July 22, 2024

Consumer Reports Offers Holiday Food Safety Advice

Consumer Reports is offering food safety advice when you’re cooking some type of meat for the holidays. Ham, beef and pork roasts, turkey, and duck are usually only prepared once or twice a year, so most cooks are unfamiliar with the food safety risks posed by these foods.

Christmas turkeyWhen buying meats from a stand-alone refrigerator case, don’t take the package on top. And if the packages extend above the top of the case, there’s a very good chance that meat has entered the temperature danger zone above 40 degrees F. Francis Largeman-Roth, R.D., said, “those cases only keep things truly cold as far as the walls of the case go up.”

Store these large cuts of meat properly. A fresh turkey should be stored in the refrigerator for only one or two days.  Pork and beef roasts can be in the fridge for three to five days. Duck and goose should be stored no longer than three days. And make sure the fridge is set below 40 degrees F.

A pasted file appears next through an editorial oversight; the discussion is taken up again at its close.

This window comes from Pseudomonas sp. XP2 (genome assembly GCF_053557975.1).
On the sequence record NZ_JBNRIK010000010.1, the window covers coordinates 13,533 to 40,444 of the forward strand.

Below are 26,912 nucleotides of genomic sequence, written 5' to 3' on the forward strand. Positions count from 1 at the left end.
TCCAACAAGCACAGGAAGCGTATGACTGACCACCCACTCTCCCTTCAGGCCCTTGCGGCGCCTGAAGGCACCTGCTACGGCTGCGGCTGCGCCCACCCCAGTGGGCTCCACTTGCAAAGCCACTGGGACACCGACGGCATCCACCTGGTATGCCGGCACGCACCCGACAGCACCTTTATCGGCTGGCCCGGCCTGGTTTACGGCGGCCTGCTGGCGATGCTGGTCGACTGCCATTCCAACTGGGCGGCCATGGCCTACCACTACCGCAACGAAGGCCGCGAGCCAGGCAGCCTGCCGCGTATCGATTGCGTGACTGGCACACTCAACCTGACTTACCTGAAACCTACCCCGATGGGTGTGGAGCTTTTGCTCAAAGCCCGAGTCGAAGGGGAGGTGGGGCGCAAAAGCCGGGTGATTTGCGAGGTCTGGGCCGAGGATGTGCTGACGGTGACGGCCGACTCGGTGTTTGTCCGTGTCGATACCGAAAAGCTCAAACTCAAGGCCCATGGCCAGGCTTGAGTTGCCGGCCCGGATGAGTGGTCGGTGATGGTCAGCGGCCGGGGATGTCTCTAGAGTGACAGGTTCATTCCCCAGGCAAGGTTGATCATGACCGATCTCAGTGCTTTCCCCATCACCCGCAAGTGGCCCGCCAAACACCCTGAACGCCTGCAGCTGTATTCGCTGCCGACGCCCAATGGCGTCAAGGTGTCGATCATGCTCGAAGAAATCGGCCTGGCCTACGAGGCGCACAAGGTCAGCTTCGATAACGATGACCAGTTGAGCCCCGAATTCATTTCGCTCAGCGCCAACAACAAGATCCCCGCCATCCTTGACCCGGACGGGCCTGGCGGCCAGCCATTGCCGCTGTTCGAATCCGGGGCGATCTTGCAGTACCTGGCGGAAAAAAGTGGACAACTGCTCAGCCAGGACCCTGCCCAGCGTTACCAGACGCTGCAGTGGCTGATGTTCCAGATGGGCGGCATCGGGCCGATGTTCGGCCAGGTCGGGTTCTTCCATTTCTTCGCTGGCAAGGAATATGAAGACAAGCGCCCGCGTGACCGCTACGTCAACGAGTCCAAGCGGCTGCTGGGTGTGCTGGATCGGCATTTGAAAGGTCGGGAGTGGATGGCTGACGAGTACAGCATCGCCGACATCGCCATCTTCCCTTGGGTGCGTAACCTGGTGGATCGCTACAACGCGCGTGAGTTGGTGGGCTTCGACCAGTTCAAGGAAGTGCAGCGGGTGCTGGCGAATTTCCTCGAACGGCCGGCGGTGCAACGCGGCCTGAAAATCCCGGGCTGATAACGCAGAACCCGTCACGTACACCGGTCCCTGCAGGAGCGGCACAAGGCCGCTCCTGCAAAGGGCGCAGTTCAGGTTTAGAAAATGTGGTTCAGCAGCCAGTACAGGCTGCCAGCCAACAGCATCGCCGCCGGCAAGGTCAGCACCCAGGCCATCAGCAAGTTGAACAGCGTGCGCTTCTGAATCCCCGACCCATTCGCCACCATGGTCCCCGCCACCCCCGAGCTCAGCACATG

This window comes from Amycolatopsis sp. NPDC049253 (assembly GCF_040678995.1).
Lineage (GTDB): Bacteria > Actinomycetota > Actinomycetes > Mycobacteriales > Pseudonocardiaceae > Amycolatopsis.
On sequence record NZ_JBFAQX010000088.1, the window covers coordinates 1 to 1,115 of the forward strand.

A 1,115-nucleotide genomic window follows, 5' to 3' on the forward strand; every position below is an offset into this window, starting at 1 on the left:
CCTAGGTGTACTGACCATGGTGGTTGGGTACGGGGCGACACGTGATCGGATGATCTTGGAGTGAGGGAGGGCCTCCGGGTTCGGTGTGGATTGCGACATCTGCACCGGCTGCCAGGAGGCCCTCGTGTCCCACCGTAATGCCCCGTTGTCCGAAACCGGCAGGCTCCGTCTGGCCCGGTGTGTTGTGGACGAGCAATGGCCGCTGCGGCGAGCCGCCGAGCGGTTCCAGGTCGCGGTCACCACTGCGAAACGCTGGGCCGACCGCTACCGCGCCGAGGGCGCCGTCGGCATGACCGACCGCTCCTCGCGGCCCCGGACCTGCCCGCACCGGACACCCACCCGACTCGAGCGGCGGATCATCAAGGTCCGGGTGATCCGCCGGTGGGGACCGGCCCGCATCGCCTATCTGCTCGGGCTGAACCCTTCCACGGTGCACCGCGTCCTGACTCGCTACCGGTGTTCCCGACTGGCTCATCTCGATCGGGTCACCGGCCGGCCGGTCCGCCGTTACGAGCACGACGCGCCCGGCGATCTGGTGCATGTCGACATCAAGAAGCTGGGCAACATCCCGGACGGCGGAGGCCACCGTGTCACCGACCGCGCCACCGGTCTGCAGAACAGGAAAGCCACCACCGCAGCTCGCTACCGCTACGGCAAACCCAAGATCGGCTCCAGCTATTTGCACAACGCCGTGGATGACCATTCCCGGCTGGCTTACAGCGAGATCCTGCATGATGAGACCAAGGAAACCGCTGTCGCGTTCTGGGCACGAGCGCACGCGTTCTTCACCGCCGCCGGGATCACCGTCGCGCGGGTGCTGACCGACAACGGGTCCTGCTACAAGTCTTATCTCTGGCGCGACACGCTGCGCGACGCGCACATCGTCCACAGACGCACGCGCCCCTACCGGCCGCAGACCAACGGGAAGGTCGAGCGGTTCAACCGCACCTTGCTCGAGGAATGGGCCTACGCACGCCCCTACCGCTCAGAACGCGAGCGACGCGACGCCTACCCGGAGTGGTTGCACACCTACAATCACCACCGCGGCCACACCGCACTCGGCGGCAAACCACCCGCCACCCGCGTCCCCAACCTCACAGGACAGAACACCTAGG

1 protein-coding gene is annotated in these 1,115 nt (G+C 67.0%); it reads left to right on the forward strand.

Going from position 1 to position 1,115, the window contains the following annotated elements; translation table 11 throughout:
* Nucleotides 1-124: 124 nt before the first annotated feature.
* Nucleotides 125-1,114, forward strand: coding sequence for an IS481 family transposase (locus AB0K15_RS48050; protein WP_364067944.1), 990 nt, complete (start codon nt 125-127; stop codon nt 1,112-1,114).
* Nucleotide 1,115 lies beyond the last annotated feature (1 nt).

Always thaw frozen meats in the refrigerator, not on the counter. You can defrost in a sink full of cold water, but the water must be changed every 30 minutes to keep the meat at a safe temperature as it thaws. If you want to thaw meat in the microwave, it must be cooked immediately afterward.

Never rinse any type of raw meat before cooking. That will splatter droplets of water around the kitchen and the sink. Proper cooking is the only way to kill pathogenic bacteria.

Finally, cook the meat to a safe internal temperature. Only 39% of Americans use a food thermometer to check the final temperature of meats. You can’t tell if meat is properly cooked by the color or texture.

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